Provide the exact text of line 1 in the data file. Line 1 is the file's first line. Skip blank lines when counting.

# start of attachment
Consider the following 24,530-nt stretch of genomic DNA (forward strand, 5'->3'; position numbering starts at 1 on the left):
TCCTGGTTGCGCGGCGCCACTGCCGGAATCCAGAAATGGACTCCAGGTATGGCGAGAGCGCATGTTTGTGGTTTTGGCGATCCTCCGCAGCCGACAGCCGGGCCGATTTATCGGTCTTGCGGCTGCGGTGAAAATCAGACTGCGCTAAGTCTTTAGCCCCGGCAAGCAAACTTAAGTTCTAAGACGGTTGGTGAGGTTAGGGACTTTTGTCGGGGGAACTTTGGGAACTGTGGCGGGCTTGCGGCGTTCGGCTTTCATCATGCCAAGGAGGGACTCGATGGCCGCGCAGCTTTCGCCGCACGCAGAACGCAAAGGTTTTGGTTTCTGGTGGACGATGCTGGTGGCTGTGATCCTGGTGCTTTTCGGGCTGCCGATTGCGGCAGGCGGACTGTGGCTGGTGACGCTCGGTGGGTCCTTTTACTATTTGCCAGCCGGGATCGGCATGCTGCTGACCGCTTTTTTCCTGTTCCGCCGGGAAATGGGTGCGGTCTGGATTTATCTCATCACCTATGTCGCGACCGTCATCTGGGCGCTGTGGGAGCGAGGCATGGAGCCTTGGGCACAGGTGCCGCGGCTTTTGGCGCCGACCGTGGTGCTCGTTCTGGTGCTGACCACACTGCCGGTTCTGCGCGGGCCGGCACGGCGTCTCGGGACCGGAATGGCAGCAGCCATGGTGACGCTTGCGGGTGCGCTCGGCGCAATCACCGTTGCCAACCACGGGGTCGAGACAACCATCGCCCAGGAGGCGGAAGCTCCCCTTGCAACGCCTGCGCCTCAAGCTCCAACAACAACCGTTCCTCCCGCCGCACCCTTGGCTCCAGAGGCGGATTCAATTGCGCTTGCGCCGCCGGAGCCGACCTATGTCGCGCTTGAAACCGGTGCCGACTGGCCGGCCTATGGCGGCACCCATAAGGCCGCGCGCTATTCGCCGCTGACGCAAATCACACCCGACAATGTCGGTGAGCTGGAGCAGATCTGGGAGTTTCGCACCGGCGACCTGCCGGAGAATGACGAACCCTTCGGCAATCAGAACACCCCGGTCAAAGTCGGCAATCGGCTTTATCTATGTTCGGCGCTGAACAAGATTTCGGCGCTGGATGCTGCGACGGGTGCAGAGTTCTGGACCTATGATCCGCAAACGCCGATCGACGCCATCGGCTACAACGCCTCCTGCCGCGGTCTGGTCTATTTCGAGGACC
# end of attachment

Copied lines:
Consider the following 24,530-nt stretch of genomic DNA (forward strand, 5'->3'; position numbering starts at 1 on the left):